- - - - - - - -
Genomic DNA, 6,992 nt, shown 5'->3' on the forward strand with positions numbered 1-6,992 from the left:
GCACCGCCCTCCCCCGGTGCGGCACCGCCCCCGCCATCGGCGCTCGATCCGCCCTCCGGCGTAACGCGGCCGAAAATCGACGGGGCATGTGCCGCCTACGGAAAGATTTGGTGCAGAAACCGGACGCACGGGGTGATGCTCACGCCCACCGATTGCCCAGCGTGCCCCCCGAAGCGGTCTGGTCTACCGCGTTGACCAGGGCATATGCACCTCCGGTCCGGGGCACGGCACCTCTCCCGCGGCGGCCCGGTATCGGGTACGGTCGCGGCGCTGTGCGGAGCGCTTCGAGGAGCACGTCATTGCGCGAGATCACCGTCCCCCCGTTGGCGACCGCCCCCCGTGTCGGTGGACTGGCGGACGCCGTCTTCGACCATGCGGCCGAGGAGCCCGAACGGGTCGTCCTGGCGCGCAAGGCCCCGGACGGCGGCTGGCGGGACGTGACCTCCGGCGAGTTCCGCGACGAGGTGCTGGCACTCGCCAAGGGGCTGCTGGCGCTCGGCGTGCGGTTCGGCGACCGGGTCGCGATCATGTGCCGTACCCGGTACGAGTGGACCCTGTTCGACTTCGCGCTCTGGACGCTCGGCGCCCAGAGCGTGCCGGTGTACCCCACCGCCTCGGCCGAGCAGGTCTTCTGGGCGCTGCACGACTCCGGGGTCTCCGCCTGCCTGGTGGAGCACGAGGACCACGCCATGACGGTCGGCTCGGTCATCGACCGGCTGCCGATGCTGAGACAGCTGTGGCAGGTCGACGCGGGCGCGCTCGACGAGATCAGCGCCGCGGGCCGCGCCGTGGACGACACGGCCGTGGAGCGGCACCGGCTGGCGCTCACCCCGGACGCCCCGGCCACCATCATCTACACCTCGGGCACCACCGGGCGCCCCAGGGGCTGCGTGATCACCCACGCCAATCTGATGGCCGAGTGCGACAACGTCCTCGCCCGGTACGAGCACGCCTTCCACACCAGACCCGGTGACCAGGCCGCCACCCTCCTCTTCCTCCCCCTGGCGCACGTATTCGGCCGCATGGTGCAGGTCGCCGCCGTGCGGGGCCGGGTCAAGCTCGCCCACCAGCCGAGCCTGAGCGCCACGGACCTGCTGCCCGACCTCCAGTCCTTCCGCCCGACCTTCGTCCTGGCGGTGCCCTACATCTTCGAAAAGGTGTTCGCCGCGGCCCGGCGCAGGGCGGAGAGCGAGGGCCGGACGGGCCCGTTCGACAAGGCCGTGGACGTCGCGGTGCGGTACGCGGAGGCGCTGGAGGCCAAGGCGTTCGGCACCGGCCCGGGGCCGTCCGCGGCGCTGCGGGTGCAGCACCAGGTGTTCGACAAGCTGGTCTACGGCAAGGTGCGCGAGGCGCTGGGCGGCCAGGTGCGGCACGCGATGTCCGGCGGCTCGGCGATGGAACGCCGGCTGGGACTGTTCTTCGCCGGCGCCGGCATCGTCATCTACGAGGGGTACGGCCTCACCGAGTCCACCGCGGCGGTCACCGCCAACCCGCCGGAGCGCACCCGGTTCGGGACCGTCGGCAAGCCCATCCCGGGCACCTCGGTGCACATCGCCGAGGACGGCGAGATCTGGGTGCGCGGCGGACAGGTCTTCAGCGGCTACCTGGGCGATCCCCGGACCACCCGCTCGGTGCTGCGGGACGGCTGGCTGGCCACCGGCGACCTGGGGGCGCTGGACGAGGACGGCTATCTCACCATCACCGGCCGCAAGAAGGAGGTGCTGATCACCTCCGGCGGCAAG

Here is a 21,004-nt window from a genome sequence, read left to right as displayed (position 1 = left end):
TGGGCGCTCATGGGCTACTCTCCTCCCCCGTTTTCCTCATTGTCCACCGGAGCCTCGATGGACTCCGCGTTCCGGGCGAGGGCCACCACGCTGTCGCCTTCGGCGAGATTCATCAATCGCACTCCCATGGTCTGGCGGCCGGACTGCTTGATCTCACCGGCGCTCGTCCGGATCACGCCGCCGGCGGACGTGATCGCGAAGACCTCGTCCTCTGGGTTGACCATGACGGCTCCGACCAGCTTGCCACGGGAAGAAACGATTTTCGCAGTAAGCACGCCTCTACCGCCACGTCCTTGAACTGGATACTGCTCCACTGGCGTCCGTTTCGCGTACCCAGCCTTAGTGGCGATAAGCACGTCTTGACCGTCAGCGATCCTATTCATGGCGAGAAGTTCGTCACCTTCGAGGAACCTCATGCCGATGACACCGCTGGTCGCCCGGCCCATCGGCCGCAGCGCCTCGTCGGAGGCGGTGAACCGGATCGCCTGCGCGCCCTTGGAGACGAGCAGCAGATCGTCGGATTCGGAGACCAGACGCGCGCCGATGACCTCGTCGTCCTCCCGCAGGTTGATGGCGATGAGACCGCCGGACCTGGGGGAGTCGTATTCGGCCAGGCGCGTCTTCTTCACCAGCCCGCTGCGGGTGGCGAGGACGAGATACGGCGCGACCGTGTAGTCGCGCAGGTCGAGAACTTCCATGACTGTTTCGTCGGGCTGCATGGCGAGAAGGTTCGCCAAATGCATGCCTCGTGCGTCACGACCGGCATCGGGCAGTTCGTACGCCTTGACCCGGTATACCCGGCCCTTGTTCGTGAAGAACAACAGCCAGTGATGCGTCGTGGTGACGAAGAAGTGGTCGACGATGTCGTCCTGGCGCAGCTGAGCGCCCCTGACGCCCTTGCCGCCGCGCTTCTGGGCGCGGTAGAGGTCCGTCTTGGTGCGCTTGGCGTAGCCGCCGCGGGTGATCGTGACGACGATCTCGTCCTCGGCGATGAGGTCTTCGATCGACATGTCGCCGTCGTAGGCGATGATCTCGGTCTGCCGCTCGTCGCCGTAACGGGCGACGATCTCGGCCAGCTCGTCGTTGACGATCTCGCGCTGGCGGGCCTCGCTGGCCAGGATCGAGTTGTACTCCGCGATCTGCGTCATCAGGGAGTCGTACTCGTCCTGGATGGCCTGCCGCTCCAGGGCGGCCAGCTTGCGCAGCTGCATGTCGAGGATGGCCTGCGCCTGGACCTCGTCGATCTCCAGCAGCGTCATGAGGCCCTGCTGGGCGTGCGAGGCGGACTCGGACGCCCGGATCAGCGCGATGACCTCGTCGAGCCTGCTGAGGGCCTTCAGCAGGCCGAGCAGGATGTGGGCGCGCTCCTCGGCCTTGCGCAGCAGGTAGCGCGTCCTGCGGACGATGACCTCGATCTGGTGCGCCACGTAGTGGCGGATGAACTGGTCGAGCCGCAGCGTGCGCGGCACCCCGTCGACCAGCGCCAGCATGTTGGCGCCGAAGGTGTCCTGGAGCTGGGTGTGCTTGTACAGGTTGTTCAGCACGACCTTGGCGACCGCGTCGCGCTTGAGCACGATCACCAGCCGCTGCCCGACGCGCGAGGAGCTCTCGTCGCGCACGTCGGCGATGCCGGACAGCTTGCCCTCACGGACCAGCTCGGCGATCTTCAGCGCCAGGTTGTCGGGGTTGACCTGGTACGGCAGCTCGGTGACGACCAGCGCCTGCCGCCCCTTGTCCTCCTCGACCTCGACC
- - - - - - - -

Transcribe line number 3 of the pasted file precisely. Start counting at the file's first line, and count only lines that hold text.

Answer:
Here is a 21,004-nt window from a genome sequence, read left to right as displayed (position 1 = left end):